Funny enough, despite the destructive force available at your fingertips, it’s possible to beat the entire game using nothing more than your innate abilities given at the onset of your adventure. That’s because, unlike most Metroidvanias, progression isn’t tied to power-ups gained or trinkets uncovered. In this way, much like the more recent Zelda games (A Link Between Worlds, Breath of the Wild), Hyper Light Drifter lets players pave their own paths, assuring no two players experience the game in quite the same way.


Completionists need not worry, as there’s plenty to explore when it comes to hidden collectibles scattered about the game world. More often than not, trekking off the beaten path uncovers gear bits used in town to upgrade abilities, like deflecting projectiles with swords, increasing health, or giving guns higher damage. There are also over a dozen keys and monoliths worth discovering, needed to unlock special pathways and dive deeper into Drifter’s lore. Needless to say, there’s a fair amount of backtracking should you wish your wayward warrior become cream of the drifting crop. Thankfully, it rarely feels irritating or tedious given diligent exploration is rarely blocked outside one’s own innate abilities. If you see it, you can snag it.

That said, there’s one upgrade you’ll want to purchase sooner rather than later: the multi dash. Not only will it help you in solving a handful of optional puzzles, but it proves vital for surviving Hyper’s many brutal battles. Avoiding damage is the only real means of defense our caped crusader has at their disposal, which makes boss battles in particular all the more exciting. Due to the fast and fluid nature of combat, the more distance put between you and your enemies the better. Mastering the controls is a delicate dance that admittedly takes some practice, though once gotten down proves immensely satisfying.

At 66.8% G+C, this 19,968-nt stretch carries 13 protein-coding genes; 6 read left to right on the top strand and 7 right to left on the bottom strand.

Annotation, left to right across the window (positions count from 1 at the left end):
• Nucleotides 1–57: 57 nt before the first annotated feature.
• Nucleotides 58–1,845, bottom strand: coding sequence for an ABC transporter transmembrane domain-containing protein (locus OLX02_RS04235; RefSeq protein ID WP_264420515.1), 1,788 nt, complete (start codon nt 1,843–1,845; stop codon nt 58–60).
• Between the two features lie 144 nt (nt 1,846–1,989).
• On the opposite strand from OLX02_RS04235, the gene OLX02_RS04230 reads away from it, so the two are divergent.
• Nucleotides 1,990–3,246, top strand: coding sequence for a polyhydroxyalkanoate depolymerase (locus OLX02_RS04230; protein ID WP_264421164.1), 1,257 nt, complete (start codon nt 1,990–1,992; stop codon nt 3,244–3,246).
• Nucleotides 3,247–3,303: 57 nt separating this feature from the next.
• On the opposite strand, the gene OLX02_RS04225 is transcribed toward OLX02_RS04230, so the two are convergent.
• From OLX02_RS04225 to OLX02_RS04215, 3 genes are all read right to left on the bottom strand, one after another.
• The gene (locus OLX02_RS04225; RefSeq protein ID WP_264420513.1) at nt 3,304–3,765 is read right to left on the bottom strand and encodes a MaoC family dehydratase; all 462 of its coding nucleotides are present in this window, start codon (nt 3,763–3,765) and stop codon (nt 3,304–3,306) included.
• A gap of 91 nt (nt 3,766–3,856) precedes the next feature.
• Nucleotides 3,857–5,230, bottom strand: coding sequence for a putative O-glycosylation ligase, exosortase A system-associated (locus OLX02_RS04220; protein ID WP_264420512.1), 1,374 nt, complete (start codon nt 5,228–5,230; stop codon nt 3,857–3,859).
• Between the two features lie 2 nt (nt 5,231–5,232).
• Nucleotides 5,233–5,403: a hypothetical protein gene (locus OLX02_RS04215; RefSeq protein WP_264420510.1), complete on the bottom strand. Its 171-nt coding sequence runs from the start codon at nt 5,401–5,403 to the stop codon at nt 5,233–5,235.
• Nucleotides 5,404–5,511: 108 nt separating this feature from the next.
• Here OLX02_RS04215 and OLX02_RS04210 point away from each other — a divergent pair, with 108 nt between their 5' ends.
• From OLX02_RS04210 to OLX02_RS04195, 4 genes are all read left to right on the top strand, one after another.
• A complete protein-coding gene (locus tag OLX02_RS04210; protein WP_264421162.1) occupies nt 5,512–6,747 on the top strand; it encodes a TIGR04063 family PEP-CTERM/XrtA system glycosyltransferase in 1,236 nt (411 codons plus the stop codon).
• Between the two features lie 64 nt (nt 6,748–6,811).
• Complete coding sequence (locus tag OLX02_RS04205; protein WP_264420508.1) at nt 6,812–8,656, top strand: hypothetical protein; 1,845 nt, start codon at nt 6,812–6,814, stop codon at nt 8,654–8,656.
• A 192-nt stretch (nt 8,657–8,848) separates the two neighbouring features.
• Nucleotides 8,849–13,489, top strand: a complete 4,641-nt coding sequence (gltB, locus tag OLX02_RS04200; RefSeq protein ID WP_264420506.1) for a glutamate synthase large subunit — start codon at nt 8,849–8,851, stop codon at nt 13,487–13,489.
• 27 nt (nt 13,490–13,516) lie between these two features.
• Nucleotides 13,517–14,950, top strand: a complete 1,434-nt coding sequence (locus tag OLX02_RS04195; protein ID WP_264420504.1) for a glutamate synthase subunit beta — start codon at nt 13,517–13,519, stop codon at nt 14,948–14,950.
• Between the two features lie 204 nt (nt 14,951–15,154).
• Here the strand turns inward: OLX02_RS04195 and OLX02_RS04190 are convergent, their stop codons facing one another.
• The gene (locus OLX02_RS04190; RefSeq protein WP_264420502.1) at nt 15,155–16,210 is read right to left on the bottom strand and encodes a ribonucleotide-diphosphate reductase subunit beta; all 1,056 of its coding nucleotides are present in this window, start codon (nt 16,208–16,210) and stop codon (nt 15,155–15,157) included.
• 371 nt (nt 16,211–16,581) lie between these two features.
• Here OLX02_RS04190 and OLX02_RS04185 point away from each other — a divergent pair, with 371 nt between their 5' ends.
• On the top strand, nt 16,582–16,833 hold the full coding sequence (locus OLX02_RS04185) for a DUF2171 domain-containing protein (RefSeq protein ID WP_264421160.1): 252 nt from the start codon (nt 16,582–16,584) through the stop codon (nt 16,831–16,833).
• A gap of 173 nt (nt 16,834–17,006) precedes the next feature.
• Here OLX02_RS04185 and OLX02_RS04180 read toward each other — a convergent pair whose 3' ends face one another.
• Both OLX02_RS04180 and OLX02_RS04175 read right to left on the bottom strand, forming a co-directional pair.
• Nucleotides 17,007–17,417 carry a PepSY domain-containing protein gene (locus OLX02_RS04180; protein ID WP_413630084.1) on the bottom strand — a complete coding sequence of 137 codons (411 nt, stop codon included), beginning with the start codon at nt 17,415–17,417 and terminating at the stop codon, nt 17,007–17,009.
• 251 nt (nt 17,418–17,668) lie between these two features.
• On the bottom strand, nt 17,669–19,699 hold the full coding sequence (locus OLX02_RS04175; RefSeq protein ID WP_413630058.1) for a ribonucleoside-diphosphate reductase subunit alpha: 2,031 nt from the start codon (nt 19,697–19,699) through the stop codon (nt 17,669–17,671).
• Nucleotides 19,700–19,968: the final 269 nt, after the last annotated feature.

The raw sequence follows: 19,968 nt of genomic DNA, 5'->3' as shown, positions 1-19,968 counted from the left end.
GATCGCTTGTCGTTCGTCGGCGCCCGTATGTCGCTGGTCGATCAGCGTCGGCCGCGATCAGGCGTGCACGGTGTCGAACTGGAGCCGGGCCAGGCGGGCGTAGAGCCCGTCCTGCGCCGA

The Special Edition on Switch comes packing all previously released content, as well as a few new console exclusives. Most compelling is both a new Tower Climb challenge area and boss for testing the most wayward of wanderers. Reaching its peak unlocks new weapons — the Blade Caster and Crystal Shot — as well as a special cloak that makes finding hidden secrets even easier. They’re fun to mess with and well worth gathering, too, if not only to witness the calamity rained down from the game’s newly added optional boss.


Inspired by 16-bit classics of yesteryear, Hyper Light Drifter puts a refreshing spin on the open world exploration genre. Its evocative use of visual storytelling, haunting soundtrack, and fluid combat system will leave you cutting and coughing through its beautifully pixelated playground long after the credits roll.

So what are you waiting for? Make like the speed of sound and hyper light drift your way to the Nintendo eShop this instant!


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  • Beautiful balance of style versus gameplay
  • Gorgeous pixel playground worth exploring
  • Immersive soundtrack that complements the visual storytelling
  • Fast and fluid combat that encourages speed
  • Tons of secrets to discover
  • The difficulty will be unforgiving for some players, especially during boss battles

System: Nintendo Switch

Release Date: September 6, 2018

Categories: Action, Adventure, Role-Playing

Publisher: Abylight

Developer: Heart Machine

Written by Matthew Weidner

When it comes to playing and writing about video games, Matthew aspires to be the very best, like no one ever was. Writing for Nintendo Wire and the thought of one day finally achieving a perfect, no death Super Meat Boy run fills him with determination.